What is it?
The prostate is a component of the male urinary and reproductive tracts and is composed of smooth muscle cells, glandular cells, and stromal cells.
Where is it located?
The prostate gland sits underneath the bladder and wraps around the upper portion of the male urethra. Its location is just in front of the rectum, allowing it to be physically examined by a doctor's finger tip.
What are its functions?
The glandular tissue produces a milky fluid which mixes with other fluid and sperm to make semen. The gland also contains an enzyme called 5-alpha-reductase that converts testosterone into its active form, dihydrotestosterone. The smooth muscle of the prostate and the bladder neck makes up the important internal sphincter (involuntary), giving passive urinary control.
What are the common urological conditions of the prostate?
The common urological conditions are enlargement (BPH or benign prostatic hyperplasia), inflammation/infection (prostatitis), and prostate cancer (adenocarcinoma of the prostate).
It is estimated that as many as 25 percent of men may develop symptoms secondary to BPH during their lifetime. The tissue overgrowth occurs in the central area of the prostate called the transitional zone, which wraps around the urethra. The symptoms commonly associated with BPH are sensation of incomplete bladder emptying, a weak urinary stream, needing to strain to urinate, and urinary frequency, urgency, hesitancy and intermittency. These symptoms are collectively called lower urinary tract symptoms (LUTS).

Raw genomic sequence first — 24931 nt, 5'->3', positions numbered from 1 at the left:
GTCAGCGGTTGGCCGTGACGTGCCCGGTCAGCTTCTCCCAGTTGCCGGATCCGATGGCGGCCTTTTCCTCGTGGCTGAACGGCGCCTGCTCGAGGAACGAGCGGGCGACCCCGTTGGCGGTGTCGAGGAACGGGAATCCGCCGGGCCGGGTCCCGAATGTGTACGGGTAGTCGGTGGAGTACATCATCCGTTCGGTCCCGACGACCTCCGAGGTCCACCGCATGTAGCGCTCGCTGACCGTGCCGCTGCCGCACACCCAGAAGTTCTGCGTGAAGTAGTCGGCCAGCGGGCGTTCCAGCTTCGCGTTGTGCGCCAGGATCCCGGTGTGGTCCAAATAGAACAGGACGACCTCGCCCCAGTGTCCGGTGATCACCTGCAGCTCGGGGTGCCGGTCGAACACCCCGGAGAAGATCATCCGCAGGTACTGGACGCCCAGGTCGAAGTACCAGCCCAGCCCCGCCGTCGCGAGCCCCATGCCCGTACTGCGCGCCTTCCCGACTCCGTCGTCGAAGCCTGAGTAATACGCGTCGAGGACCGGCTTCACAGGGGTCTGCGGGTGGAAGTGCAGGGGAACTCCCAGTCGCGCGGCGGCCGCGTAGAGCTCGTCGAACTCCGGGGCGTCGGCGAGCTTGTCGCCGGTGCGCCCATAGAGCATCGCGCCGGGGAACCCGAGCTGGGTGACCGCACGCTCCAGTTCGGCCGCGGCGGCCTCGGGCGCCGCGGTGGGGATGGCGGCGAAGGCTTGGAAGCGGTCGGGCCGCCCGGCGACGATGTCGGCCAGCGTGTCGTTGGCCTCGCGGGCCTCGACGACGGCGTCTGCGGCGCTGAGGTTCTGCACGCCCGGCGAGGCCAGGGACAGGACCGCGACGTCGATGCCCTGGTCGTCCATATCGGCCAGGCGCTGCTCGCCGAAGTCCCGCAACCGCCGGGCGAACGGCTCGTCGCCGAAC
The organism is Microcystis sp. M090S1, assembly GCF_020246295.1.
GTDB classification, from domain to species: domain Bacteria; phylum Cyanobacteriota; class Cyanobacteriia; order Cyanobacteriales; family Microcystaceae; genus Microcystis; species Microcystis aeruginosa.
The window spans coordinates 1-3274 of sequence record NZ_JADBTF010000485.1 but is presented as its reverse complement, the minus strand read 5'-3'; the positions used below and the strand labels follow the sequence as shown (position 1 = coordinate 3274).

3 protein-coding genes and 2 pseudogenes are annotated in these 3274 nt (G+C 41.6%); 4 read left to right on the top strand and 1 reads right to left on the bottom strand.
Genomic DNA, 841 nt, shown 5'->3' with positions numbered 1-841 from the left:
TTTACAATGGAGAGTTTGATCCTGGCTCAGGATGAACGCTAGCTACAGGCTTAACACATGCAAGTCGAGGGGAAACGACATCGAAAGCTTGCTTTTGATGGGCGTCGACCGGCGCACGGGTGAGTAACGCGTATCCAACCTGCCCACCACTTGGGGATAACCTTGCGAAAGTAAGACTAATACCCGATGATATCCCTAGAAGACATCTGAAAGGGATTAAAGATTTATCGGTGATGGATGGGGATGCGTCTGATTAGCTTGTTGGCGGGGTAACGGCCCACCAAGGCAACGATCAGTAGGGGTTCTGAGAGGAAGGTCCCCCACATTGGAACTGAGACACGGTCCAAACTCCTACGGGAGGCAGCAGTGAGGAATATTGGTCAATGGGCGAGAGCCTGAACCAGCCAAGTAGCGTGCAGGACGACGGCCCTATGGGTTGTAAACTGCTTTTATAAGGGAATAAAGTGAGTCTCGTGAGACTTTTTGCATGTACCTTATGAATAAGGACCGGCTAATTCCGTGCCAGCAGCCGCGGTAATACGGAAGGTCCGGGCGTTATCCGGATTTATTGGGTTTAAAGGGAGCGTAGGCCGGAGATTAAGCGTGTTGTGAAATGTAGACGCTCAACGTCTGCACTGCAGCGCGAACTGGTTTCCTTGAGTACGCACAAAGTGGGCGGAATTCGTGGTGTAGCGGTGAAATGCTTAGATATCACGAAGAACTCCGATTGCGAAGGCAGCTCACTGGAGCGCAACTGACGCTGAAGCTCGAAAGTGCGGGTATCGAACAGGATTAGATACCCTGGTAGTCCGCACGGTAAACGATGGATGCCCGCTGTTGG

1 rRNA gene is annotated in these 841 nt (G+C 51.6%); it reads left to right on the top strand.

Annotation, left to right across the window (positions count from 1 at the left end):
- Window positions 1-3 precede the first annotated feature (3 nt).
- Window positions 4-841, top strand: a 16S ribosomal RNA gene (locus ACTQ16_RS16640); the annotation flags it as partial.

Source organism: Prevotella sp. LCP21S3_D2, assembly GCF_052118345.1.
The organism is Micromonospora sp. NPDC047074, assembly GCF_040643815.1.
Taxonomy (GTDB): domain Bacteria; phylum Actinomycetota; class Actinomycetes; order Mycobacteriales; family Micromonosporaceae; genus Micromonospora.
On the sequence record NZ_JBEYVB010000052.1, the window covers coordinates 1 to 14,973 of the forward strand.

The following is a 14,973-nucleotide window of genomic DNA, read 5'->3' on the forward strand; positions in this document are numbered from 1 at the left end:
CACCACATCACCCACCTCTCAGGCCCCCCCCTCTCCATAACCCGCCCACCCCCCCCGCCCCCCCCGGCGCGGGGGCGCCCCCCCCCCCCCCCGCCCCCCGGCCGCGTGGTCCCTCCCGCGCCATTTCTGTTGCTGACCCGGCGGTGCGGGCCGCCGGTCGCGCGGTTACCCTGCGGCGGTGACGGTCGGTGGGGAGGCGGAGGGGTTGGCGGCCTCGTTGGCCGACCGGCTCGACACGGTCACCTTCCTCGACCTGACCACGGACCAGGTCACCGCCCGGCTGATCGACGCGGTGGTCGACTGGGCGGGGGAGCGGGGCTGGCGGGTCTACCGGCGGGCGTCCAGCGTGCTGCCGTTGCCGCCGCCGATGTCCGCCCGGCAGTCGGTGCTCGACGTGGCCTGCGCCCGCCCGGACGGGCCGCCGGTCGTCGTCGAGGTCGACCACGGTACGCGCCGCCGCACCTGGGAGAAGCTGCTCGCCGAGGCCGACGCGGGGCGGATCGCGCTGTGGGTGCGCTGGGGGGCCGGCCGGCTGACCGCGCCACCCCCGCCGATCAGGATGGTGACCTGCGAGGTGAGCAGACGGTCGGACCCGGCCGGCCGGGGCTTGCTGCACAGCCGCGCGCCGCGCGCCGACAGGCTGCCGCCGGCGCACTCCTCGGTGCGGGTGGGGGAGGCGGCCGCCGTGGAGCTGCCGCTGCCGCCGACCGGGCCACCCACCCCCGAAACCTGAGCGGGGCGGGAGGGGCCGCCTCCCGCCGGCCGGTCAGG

Prostatitis is common. Acute bacterial prostatitis is the most commonly diagnosed urinary tract infection in men. The most common type of prostatitis, however, is a chronic, non-bacterial form.
Approximately 180,000 new cases of prostate cancer are diagnosed in the United States each year. Whereas BPH involves the transitional zone, prostate cancer usually occurs in the outer area of the prostate called the peripheral zone. For more information of this topic, click prostate cancer.
adenocarcinoma - cancer developing from glandular cells;
bacterial - involving or due to bacteria;
benign - not cancerous, not malignant;
cancer - an abnormal growth that can invade nearby structures
or spread to other parts of the body;
cell(s) - the basic makeup of structures and organs of the
frequency - having frequent need or sensation to urinate;
hesitancy - delay at the beginning of urination;
intermittency - need to stop and start again several times
hyperplasia - refers to excessive cell replication or multiplication;
lower urinary tract - includes the bladder, prostate and
urethra in men;
malignant - cancerous;
prostatitis - inflammation of the prostate with or without
testosterone - male hormone;
upper urinary tract - includes the kidneys and ureters;
urethra - the channel through which urine passes from the
bladder to the outside;
ureter(s) - narrow tube draining urine from the kidneys down
to the bladder;
urgency - needing to urinate immediately;
urination - the act or process of passing urine from the
bladder to the outside;
*  This information is not intended to substitute for a consultation with a urologist. It is offered to educate patients on the basis of urological conditions in order to get the most out of their office visits and consultations. Please see our web page disclaimer for addition information.